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December 14, 2007


DiNapoli: Better Oversight Would Have Prevented
Mount Vernon Schools From Breaching
Competitive Bidding Requirements

Inadequate oversight allowed a school official at Mount Vernon Central School District to make $1.1 million in purchases without the benefit of competition and allowed him to purchase $1,087 in gas on district credit cards for personal use, according to an audit released today by State Comptroller Thomas P. DiNapoli.

“Competitive bidding laws are designed to prevent schools from paying too much for goods and services,” DiNapoli said. “When school districts do not follow competitive bidding requirements, they may be missing out on the best deal for taxpayers. Mount Vernon must also ensure that there are proper internal controls in place so that every payment the school makes is properly scrutinized.”

State law requires purchase contracts for materials, equipment and supplies that are greater than $10,000 and public work contracts greater than $20,000 be awarded through a competitive bidding process including publicly advertising to solicit bids for goods and services.

Auditors found the district’s purchasing agent did not adhere to these bidding requirements in 26 instances for purchases totaling more than $1.1 million. These purchases included $302,332 for technology products and services; $127,186 for office supplies; $67,302 for sound and video equipment; and $55,637 for paper supplies. By circumventing required competitive bidding procedures, the district may have paid more for goods and services than necessary.

Auditors learned the purchasing agent used a district gas credit card for personal use. Over a three-month period, the purchasing agent charged $1,067 in gas before a clerk at the district discovered the misuse. The district’s claims auditor failed to detect the purchases because the district’s claims auditing process was not effective. The audit also found the purchasing agent and staff circumvented the district’s purchasing policy by issuing purchase orders for $120,519 in goods after the items had already been purchased.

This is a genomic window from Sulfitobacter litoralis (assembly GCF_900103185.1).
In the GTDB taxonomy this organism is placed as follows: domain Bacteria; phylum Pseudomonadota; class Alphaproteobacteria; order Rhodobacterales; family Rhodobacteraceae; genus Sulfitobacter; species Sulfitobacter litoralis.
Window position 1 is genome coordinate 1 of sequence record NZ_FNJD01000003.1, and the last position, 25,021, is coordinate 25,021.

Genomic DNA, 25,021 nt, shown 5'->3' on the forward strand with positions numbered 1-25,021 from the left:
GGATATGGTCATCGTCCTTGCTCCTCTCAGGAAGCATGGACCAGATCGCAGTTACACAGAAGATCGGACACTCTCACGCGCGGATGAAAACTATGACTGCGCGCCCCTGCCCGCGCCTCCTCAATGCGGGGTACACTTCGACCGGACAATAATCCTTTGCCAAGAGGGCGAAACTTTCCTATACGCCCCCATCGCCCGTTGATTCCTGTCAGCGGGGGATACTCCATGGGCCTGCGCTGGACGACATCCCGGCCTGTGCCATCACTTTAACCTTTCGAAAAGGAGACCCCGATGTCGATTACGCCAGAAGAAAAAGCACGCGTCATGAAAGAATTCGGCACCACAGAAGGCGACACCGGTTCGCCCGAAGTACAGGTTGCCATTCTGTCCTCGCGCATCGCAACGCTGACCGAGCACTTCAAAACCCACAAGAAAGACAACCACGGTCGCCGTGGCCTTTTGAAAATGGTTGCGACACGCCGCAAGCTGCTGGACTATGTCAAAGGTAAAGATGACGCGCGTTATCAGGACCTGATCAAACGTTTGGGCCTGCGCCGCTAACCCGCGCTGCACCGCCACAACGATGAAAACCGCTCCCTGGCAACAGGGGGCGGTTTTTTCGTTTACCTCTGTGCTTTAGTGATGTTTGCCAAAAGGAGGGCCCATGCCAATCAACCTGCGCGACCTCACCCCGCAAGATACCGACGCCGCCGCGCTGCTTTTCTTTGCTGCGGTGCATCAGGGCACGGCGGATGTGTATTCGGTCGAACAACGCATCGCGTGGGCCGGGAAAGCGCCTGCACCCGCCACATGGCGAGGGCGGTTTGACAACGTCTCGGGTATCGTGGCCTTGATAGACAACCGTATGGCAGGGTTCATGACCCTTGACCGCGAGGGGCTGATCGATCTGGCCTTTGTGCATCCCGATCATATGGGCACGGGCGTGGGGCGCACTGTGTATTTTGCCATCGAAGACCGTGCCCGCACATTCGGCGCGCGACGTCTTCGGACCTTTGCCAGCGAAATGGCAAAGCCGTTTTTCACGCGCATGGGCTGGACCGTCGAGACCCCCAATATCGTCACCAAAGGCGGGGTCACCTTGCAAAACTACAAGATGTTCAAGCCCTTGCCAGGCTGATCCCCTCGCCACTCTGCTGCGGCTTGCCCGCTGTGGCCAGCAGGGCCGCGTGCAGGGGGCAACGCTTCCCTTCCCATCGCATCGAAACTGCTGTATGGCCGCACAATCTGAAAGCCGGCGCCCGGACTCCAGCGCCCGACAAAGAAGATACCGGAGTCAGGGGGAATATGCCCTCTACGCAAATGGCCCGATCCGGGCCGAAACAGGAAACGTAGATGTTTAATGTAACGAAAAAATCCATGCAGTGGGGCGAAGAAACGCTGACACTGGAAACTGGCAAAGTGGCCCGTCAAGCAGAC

The audit also found the district’s treasurer issued hand-drawn checks in excess of $250 million. Hand-drawn checks should only be used in limited situations. Auditors identified routine payments were made with hand-drawn checks including $183,222 to four vendors for capital projects; $80,500 to Westchester County for bus passes; $14,029 to a vendor for recycling; and $15,203 to a company to install phone equipment and a public address system.

In addition, auditors discovered the board did not develop a budget transfer policy and transfers were made by principals, the purchasing agent and the assistant superintendent for business. In accordance with State Education Department regulations, the board may authorize the superintendent to make budget transfers within certain guidelines. The lack of a clear transfer policy puts the district at risk for financial distress.

DiNapoli’s audit recommends that the board and district officials:

  • ensure that all items that exceed the bidding thresholds are competitively bid;
  • limit issuing purchase orders after the items have been purchased to emergency situations;
  • require board approval for all budget transfers in the absence of a specific board policy;
  • ensure the claims auditor properly audits all claims; and
  • minimize the use of hand-drawn checks to emergency situations only.

The audit of Mount Vernon Central School District was completed at the request of Westchester County District Attorney Janet DiFiore. DiNapoli’s office shared the audit’s findings with DiFiore’s office.

The district generally agreed with the audit’s findings and has begun implementing corrective actions. The district’s full response is included in the audit.

School District Accountability
In order to improve accountability of the state’s schools, DiNapoli’s office will audit all of New York’s 832 school districts, Board of Cooperative Educational Services (BOCES) and charter schools by 2010. Auditors review the school districts’ internal controls and make recommendations on how internal controls can be improved. The State Comptroller’s office has completed 320 school audits and approximately 220 audits are currently underway.

Click here for a copy of the audit.

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